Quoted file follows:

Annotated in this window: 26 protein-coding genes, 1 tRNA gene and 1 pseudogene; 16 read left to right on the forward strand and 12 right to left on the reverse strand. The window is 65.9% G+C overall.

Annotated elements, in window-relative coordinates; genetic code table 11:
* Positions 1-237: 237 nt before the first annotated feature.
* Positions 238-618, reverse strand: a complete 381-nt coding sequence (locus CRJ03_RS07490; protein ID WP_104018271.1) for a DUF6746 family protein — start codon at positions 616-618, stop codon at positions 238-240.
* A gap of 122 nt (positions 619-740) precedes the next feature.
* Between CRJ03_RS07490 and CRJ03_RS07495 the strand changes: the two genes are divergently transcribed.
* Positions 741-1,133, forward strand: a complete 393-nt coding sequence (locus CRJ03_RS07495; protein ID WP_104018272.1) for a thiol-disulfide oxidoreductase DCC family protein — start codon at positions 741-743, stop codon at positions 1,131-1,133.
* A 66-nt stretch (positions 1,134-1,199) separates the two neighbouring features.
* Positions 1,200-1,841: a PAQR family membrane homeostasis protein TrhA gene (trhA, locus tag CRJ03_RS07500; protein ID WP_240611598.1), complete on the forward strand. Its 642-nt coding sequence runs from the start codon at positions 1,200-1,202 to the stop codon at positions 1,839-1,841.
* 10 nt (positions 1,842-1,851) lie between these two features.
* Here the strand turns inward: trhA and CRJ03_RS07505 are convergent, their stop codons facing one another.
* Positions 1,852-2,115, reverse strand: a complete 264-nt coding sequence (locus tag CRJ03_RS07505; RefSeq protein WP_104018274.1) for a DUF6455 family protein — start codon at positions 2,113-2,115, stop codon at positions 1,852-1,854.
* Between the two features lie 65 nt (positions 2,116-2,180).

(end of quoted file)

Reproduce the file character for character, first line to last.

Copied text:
Annotated in this window: 26 protein-coding genes, 1 tRNA gene and 1 pseudogene; 16 read left to right on the forward strand and 12 right to left on the reverse strand. The window is 65.9% G+C overall.

Annotated elements, in window-relative coordinates; genetic code table 11:
* Positions 1-237: 237 nt before the first annotated feature.
* Positions 238-618, reverse strand: a complete 381-nt coding sequence (locus CRJ03_RS07490; protein ID WP_104018271.1) for a DUF6746 family protein — start codon at positions 616-618, stop codon at positions 238-240.
* A gap of 122 nt (positions 619-740) precedes the next feature.
* Between CRJ03_RS07490 and CRJ03_RS07495 the strand changes: the two genes are divergently transcribed.
* Positions 741-1,133, forward strand: a complete 393-nt coding sequence (locus CRJ03_RS07495; protein ID WP_104018272.1) for a thiol-disulfide oxidoreductase DCC family protein — start codon at positions 741-743, stop codon at positions 1,131-1,133.
* A 66-nt stretch (positions 1,134-1,199) separates the two neighbouring features.
* Positions 1,200-1,841: a PAQR family membrane homeostasis protein TrhA gene (trhA, locus tag CRJ03_RS07500; protein ID WP_240611598.1), complete on the forward strand. Its 642-nt coding sequence runs from the start codon at positions 1,200-1,202 to the stop codon at positions 1,839-1,841.
* 10 nt (positions 1,842-1,851) lie between these two features.
* Here the strand turns inward: trhA and CRJ03_RS07505 are convergent, their stop codons facing one another.
* Positions 1,852-2,115, reverse strand: a complete 264-nt coding sequence (locus tag CRJ03_RS07505; RefSeq protein WP_104018274.1) for a DUF6455 family protein — start codon at positions 2,113-2,115, stop codon at positions 1,852-1,854.
* Between the two features lie 65 nt (positions 2,116-2,180).